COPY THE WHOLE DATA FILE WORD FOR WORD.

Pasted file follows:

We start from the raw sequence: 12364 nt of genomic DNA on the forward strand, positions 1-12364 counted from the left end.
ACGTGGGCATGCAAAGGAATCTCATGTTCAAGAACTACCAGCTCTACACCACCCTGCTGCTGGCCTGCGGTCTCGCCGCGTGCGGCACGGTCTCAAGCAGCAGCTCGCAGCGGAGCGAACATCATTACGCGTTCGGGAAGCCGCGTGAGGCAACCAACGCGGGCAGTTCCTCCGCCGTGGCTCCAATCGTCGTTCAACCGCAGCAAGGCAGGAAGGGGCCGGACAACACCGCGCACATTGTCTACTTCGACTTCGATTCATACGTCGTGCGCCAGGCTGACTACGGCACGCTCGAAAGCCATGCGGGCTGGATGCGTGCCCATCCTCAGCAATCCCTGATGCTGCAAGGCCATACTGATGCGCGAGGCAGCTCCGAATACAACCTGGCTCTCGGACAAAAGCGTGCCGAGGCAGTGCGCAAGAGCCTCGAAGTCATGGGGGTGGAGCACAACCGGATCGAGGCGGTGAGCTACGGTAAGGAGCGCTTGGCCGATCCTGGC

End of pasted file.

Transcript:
We start from the raw sequence: 12364 nt of genomic DNA on the forward strand, positions 1-12364 counted from the left end.
ACGTGGGCATGCAAAGGAATCTCATGTTCAAGAACTACCAGCTCTACACCACCCTGCTGCTGGCCTGCGGTCTCGCCGCGTGCGGCACGGTCTCAAGCAGCAGCTCGCAGCGGAGCGAACATCATTACGCGTTCGGGAAGCCGCGTGAGGCAACCAACGCGGGCAGTTCCTCCGCCGTGGCTCCAATCGTCGTTCAACCGCAGCAAGGCAGGAAGGGGCCGGACAACACCGCGCACATTGTCTACTTCGACTTCGATTCATACGTCGTGCGCCAGGCTGACTACGGCACGCTCGAAAGCCATGCGGGCTGGATGCGTGCCCATCCTCAGCAATCCCTGATGCTGCAAGGCCATACTGATGCGCGAGGCAGCTCCGAATACAACCTGGCTCTCGGACAAAAGCGTGCCGAGGCAGTGCGCAAGAGCCTCGAAGTCATGGGGGTGGAGCACAACCGGATCGAGGCGGTGAGCTACGGTAAGGAGCGCTTGGCCGATCCTGGC